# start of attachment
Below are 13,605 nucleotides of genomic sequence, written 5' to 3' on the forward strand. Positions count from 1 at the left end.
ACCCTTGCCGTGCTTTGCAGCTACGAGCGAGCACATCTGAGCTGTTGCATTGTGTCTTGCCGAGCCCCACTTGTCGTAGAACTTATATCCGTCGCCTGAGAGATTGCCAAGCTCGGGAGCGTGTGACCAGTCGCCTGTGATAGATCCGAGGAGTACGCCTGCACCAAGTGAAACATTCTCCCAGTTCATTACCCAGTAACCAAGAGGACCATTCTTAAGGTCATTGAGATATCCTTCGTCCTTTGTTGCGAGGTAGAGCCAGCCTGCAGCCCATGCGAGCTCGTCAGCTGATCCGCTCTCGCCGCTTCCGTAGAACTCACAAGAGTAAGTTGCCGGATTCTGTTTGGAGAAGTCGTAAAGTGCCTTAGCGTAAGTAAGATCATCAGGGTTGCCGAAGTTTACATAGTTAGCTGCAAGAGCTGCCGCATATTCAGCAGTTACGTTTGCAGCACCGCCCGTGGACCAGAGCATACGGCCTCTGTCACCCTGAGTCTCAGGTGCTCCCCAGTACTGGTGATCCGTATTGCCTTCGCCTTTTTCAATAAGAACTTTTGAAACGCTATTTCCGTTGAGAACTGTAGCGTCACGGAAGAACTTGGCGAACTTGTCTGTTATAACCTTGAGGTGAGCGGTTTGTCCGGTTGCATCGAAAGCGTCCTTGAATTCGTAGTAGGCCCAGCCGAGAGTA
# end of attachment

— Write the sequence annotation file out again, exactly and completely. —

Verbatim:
Below are 13,605 nucleotides of genomic sequence, written 5' to 3' on the forward strand. Positions count from 1 at the left end.
ACCCTTGCCGTGCTTTGCAGCTACGAGCGAGCACATCTGAGCTGTTGCATTGTGTCTTGCCGAGCCCCACTTGTCGTAGAACTTATATCCGTCGCCTGAGAGATTGCCAAGCTCGGGAGCGTGTGACCAGTCGCCTGTGATAGATCCGAGGAGTACGCCTGCACCAAGTGAAACATTCTCCCAGTTCATTACCCAGTAACCAAGAGGACCATTCTTAAGGTCATTGAGATATCCTTCGTCCTTTGTTGCGAGGTAGAGCCAGCCTGCAGCCCATGCGAGCTCGTCAGCTGATCCGCTCTCGCCGCTTCCGTAGAACTCACAAGAGTAAGTTGCCGGATTCTGTTTGGAGAAGTCGTAAAGTGCCTTAGCGTAAGTAAGATCATCAGGGTTGCCGAAGTTTACATAGTTAGCTGCAAGAGCTGCCGCATATTCAGCAGTTACGTTTGCAGCACCGCCCGTGGACCAGAGCATACGGCCTCTGTCACCCTGAGTCTCAGGTGCTCCCCAGTACTGGTGATCCGTATTGCCTTCGCCTTTTTCAATAAGAACTTTTGAAACGCTATTTCCGTTGAGAACTGTAGCGTCACGGAAGAACTTGGCGAACTTGTCTGTTATAACCTTGAGGTGAGCGGTTTGTCCGGTTGCATCGAAAGCGTCCTTGAATTCGTAGTAGGCCCAGCCGAGAGTA